Potato yield and quality are highly dependent on an adequate supply of water. Thermal Infrared (TIR) imagery data can be used for calculating the Crop Water Stress Index (CWSI), which may be used as a means for managing the dynamic demands of water in potato fields during the growth season. Field experiments were conducted in 2010, 2011 and 2012 in commercial potato fields (Solanum tuberosum L. cv. Desiree; drip irrigation) at Kibbutz Ruhama, Israel (31.38° N, 34.59° E). Two scenarios of water deficit were tested, a short term water deficit, induced by suppressing irrigation for a number of days before field campaign, and a long term cumulative water deficit induced by reduced seasonal application. TIR and RGB images were used for delineation of canopy temperature and calculation of CWSI throughout the season. Plant water status was evaluated by measuring leaf stomatal conductance (SC). Data from 2011 showed that there is a statistically significant effect (α = 0.05) of the cumulative irrigation treatments on tuber yield, and that tuber yield is highly correlated with CWSI ((0.62≤R2≤0.93). These findings may imply the potential of using CWSI values as a threshold for managing irrigation, and will be further examined with data from the 2012 spring season.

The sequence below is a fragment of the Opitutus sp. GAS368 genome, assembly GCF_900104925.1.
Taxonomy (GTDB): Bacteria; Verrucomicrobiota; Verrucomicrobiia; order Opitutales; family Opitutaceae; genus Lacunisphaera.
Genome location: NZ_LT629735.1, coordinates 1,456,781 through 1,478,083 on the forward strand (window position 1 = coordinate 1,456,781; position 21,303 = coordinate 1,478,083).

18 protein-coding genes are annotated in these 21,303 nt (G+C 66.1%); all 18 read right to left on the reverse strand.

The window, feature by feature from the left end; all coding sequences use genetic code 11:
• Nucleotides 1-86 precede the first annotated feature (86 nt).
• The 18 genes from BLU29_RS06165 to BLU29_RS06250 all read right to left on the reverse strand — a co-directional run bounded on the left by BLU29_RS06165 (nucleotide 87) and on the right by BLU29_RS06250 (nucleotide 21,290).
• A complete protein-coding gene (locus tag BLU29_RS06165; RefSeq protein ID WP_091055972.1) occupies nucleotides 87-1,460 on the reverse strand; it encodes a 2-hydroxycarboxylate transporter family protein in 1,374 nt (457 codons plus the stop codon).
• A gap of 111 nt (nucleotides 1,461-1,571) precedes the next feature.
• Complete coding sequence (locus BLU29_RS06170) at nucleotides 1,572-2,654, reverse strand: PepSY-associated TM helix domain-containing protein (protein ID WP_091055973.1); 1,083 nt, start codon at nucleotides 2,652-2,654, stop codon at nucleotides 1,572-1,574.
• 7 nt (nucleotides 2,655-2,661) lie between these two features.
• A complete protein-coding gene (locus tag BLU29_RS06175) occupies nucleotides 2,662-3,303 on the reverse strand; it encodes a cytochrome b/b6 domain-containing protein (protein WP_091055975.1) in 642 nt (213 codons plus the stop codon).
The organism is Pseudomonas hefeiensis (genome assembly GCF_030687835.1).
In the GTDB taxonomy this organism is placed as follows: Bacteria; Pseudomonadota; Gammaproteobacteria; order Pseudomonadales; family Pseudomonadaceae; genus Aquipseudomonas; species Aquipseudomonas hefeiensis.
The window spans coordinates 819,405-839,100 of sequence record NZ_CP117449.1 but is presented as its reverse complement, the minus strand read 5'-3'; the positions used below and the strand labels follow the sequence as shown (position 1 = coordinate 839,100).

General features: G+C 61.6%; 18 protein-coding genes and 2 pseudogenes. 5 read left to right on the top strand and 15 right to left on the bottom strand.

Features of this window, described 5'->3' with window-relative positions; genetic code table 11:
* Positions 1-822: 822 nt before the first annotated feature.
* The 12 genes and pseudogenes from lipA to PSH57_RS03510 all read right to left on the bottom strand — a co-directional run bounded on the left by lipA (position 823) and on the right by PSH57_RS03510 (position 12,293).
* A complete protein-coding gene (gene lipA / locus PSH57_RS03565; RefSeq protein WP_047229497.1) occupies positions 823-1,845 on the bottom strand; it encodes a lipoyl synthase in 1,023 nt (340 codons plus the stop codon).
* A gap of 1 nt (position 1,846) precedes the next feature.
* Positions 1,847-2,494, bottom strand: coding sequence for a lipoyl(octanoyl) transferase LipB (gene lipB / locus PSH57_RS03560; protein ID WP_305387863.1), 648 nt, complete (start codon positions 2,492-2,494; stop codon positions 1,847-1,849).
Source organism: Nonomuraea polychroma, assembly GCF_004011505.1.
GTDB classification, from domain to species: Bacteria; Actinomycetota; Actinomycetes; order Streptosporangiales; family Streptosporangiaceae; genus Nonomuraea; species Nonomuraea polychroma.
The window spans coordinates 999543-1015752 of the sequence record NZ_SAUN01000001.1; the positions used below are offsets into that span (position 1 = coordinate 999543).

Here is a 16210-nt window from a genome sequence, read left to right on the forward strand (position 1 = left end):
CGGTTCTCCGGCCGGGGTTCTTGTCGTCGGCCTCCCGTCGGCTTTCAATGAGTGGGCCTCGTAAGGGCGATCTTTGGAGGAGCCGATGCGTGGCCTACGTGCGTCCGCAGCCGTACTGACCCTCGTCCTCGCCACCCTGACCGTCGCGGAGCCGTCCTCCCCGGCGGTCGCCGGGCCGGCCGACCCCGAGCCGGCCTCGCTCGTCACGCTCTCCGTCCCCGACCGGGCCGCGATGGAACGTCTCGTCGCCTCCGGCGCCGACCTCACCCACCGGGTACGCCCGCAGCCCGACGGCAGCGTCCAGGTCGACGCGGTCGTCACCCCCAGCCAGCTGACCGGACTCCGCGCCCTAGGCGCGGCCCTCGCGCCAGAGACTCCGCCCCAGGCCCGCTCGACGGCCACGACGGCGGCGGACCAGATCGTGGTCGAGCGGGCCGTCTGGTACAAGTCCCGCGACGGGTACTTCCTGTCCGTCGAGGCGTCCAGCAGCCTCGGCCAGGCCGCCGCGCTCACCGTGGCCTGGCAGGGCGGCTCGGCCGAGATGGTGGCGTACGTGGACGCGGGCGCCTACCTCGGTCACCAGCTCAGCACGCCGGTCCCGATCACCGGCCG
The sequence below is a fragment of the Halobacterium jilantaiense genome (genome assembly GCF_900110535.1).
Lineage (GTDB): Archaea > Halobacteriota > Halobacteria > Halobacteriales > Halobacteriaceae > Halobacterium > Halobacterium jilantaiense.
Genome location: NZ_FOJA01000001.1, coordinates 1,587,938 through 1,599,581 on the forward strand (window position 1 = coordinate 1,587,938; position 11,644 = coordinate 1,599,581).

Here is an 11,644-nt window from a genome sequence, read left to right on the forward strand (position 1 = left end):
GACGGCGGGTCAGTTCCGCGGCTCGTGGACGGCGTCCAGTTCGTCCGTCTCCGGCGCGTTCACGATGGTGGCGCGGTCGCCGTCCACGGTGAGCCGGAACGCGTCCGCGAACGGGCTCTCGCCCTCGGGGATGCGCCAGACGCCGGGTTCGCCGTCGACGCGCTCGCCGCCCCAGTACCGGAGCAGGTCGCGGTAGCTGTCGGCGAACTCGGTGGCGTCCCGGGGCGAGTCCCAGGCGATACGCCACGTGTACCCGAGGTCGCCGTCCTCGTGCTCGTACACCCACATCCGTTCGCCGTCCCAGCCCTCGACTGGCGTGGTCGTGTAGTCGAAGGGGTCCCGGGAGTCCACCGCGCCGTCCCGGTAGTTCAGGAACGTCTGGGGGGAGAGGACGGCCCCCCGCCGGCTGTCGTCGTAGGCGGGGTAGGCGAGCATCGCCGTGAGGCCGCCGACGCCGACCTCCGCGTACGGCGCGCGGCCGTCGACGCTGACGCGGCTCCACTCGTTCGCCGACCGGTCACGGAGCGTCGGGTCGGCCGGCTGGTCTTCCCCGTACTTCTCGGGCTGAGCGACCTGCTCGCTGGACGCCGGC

Note:
Related Files :
Canopy temperature
CWSI
irrigation
Leaf stomatal conductance
remote sensing
Thermography (temperature measurement)
Show More
Related Content
More details
DOI :
Article number:
0
Affiliations:
Database:
Scopus
Publication Type:
Conference paper
;
.
Language:
English
Editors' remarks:
ID:
21123
Last updated date:
02/03/2022 17:27
Creation date:
16/04/2018 23:41
Scientific Publication
The potential of CWSI based on thermal imagery for in-season irrigation management in potato fields
Rud, R., Institute of Agricultural Engineering, Agricultural Research Organization (ARO), Volcani Centre, Bet-Dagan 50250, Israel
Cohen, Y., Institute of Agricultural Engineering, Agricultural Research Organization (ARO), Volcani Centre, Bet-Dagan 50250, Israel
Alchanatis, V., Institute of Agricultural Engineering, Agricultural Research Organization (ARO), Volcani Centre, Bet-Dagan 50250, Israel